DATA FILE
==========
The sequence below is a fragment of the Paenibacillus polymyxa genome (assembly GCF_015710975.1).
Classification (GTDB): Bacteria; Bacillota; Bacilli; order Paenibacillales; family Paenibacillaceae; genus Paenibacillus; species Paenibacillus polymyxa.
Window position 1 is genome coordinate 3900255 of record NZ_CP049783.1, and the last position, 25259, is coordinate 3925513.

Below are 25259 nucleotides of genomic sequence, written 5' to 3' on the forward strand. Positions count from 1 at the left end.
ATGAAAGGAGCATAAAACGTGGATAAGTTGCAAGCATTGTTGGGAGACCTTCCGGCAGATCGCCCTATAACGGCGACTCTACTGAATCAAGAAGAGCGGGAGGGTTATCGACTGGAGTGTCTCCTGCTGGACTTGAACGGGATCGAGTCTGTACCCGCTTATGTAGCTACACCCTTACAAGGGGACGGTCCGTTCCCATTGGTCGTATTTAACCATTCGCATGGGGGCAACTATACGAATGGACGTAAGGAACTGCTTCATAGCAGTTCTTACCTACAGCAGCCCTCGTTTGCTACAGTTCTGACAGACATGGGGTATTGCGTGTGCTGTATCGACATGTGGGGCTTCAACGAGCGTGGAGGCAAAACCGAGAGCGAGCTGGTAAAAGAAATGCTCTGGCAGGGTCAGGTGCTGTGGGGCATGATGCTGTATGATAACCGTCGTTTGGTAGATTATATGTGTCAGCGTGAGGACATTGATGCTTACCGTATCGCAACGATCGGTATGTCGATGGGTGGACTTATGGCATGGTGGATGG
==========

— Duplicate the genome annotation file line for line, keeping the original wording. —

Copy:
The sequence below is a fragment of the Paenibacillus polymyxa genome (assembly GCF_015710975.1).
Classification (GTDB): Bacteria; Bacillota; Bacilli; order Paenibacillales; family Paenibacillaceae; genus Paenibacillus; species Paenibacillus polymyxa.
Window position 1 is genome coordinate 3900255 of record NZ_CP049783.1, and the last position, 25259, is coordinate 3925513.

Below are 25259 nucleotides of genomic sequence, written 5' to 3' on the forward strand. Positions count from 1 at the left end.
ATGAAAGGAGCATAAAACGTGGATAAGTTGCAAGCATTGTTGGGAGACCTTCCGGCAGATCGCCCTATAACGGCGACTCTACTGAATCAAGAAGAGCGGGAGGGTTATCGACTGGAGTGTCTCCTGCTGGACTTGAACGGGATCGAGTCTGTACCCGCTTATGTAGCTACACCCTTACAAGGGGACGGTCCGTTCCCATTGGTCGTATTTAACCATTCGCATGGGGGCAACTATACGAATGGACGTAAGGAACTGCTTCATAGCAGTTCTTACCTACAGCAGCCCTCGTTTGCTACAGTTCTGACAGACATGGGGTATTGCGTGTGCTGTATCGACATGTGGGGCTTCAACGAGCGTGGAGGCAAAACCGAGAGCGAGCTGGTAAAAGAAATGCTCTGGCAGGGTCAGGTGCTGTGGGGCATGATGCTGTATGATAACCGTCGTTTGGTAGATTATATGTGTCAGCGTGAGGACATTGATGCTTACCGTATCGCAACGATCGGTATGTCGATGGGTGGACTTATGGCATGGTGGATGG